The best that these legalistic arguments can achieve is to help give the Scottish Government legal ammunition to use against Westminster in order to ensure that a referendum comes about. They do not and cannot supersede the need for that popular vote. So let’s keep ourselves focused on the real job that we have here. That’s getting organised, that’s building the case for a better Scotland, building the case for a Scotland where governments respond to the needs and desires of the Scottish electorate, building the case for self-determination, and above all, building a winning case for that referendum when it happens.


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29 comments on “There is no cheat mode

  1. MacAlba says:

    A good post and I appreciate the time you have taken to write it in relation to my blog post. Of note is where you state that there must be a popular vote. I agree with that but are you categorically stating that the popular vote must be a Yes No binary choice?

    Why could it not be part of the 2021 election pledge that a majority of SNP MSPs elected would be the democratic will of the people to enact any codified constitution?

    Other countries have done it this way. Thatcher herself admitted this possibility.

    I’m not saying it’s the way to gain independence, what I am saying in the blog is that surely it is or has been looked at and the points in the blog should open people’s minds to the possibility that the SG and Cabinet are in a constant state of endeavour in accomplishing independence because we all know that WM is constantly trying to preserve the Union.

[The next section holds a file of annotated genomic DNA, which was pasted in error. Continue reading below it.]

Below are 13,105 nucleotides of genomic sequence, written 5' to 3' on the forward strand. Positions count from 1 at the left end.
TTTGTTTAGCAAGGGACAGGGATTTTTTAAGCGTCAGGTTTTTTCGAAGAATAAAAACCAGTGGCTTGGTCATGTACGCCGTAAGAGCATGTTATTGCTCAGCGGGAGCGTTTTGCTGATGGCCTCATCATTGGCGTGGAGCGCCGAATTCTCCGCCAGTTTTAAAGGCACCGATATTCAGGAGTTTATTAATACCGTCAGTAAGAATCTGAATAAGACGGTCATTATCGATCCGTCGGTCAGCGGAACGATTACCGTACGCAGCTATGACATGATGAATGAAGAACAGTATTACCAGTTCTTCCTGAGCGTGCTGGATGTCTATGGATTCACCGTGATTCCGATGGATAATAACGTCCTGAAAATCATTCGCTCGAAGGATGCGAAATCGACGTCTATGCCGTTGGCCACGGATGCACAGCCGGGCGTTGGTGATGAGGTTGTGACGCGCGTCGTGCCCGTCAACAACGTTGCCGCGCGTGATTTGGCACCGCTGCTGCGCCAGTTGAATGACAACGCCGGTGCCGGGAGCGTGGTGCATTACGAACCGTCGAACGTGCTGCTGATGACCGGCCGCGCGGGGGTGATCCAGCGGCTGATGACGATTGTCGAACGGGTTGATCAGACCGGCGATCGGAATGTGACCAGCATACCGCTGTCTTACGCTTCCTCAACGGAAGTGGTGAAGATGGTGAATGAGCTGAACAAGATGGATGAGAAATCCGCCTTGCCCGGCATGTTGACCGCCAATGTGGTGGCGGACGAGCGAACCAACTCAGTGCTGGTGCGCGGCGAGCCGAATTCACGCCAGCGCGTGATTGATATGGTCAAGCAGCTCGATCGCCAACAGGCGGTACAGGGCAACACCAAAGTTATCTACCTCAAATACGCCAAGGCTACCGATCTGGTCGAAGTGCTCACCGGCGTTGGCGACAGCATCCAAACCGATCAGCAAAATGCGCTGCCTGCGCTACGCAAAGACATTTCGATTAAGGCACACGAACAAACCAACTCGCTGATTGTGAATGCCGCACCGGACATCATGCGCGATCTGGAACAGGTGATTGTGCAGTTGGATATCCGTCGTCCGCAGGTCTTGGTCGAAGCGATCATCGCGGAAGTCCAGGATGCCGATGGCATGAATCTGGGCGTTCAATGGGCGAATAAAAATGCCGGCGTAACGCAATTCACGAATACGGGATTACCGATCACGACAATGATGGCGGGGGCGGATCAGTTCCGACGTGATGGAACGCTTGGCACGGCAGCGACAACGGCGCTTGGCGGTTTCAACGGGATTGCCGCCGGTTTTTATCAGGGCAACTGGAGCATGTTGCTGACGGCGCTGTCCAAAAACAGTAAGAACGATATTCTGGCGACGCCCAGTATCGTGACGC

• weegingerdug says:

      If there’s an explicit manifesto commitment in 2021 that a vote for a pro-independence party is a vote for independence, then that means that the election would be a plebiscite election. That’s still a popular vote. We can only achieve independence with a popular vote, explicitly backing independence. We can do that either via a referendum, or via a plebiscite election, but both require us to win a majority of the popular vote at the ballot box.

      • MacAlba says:

        Agreed and I would love to see a codified Scottish Constitution as part of that manifesto which enshrined the rights of us all moving forward whether pro independence or not.

        Again thanks for taking the time to respond. Your work is fantastic and so is your effort in achieving independence.

      • It would therefore, in theory, be possible, to have a “referendum” every 2 or 3 years, if it was stated in a manifesto, that a vote for an Independence party, would be counted as a vote for Independence in a General Election, or a Scottish Election. So much for, once in a generation.

      • Alf Baird says:

        What about the unique ultra-open voter franchise on our very nationhood? Getting on for half the No vote is not even Scottish, and we invite them all to thwart our nationhood just by having an address here?. And if we are lucky, after any indyref2 Yes vote do you really think Westminster would readily give its consent to that, and if it did what do you think Westminster’s ‘Independent Scotland Act’ would make Scotland look like, asset wise? Like an ex French west African colony I would jalouse. You are kidding yersel oan WGD. We must take the constitutional route, via a majority of MP’s as the union was brought about, and assert our own sovereignty to dissolve the charade, preferably prior to Brexit. Anything else is pure hope!

      • Brian Holmes says: